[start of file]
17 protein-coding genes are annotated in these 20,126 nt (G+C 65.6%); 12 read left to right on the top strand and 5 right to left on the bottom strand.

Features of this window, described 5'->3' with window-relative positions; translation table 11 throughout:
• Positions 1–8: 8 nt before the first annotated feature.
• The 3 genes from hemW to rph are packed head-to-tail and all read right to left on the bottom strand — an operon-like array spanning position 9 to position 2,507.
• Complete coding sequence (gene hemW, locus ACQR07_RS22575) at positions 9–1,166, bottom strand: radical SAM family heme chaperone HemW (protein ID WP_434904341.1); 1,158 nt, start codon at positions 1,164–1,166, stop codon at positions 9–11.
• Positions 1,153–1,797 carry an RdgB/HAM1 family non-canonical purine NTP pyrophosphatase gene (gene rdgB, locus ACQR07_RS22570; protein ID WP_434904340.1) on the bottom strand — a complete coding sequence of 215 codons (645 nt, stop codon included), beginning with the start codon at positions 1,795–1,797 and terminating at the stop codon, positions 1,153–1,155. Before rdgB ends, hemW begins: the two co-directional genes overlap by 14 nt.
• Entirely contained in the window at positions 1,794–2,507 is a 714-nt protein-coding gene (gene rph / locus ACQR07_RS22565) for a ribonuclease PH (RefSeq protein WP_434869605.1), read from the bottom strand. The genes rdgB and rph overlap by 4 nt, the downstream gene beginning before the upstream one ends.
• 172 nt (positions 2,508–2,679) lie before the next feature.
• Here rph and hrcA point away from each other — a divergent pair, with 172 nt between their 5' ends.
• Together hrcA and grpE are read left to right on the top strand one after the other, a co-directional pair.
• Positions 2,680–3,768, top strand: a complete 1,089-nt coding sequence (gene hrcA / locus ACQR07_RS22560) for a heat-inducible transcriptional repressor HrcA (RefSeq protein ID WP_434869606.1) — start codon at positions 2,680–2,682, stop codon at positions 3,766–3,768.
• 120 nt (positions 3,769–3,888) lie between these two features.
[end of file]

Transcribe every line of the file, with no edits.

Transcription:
17 protein-coding genes are annotated in these 20,126 nt (G+C 65.6%); 12 read left to right on the top strand and 5 right to left on the bottom strand.

Features of this window, described 5'->3' with window-relative positions; translation table 11 throughout:
• Positions 1–8: 8 nt before the first annotated feature.
• The 3 genes from hemW to rph are packed head-to-tail and all read right to left on the bottom strand — an operon-like array spanning position 9 to position 2,507.
• Complete coding sequence (gene hemW, locus ACQR07_RS22575) at positions 9–1,166, bottom strand: radical SAM family heme chaperone HemW (protein ID WP_434904341.1); 1,158 nt, start codon at positions 1,164–1,166, stop codon at positions 9–11.
• Positions 1,153–1,797 carry an RdgB/HAM1 family non-canonical purine NTP pyrophosphatase gene (gene rdgB, locus ACQR07_RS22570; protein ID WP_434904340.1) on the bottom strand — a complete coding sequence of 215 codons (645 nt, stop codon included), beginning with the start codon at positions 1,795–1,797 and terminating at the stop codon, positions 1,153–1,155. Before rdgB ends, hemW begins: the two co-directional genes overlap by 14 nt.
• Entirely contained in the window at positions 1,794–2,507 is a 714-nt protein-coding gene (gene rph / locus ACQR07_RS22565) for a ribonuclease PH (RefSeq protein WP_434869605.1), read from the bottom strand. The genes rdgB and rph overlap by 4 nt, the downstream gene beginning before the upstream one ends.
• 172 nt (positions 2,508–2,679) lie before the next feature.
• Here rph and hrcA point away from each other — a divergent pair, with 172 nt between their 5' ends.
• Together hrcA and grpE are read left to right on the top strand one after the other, a co-directional pair.
• Positions 2,680–3,768, top strand: a complete 1,089-nt coding sequence (gene hrcA / locus ACQR07_RS22560) for a heat-inducible transcriptional repressor HrcA (RefSeq protein ID WP_434869606.1) — start codon at positions 2,680–2,682, stop codon at positions 3,766–3,768.
• 120 nt (positions 3,769–3,888) lie between these two features.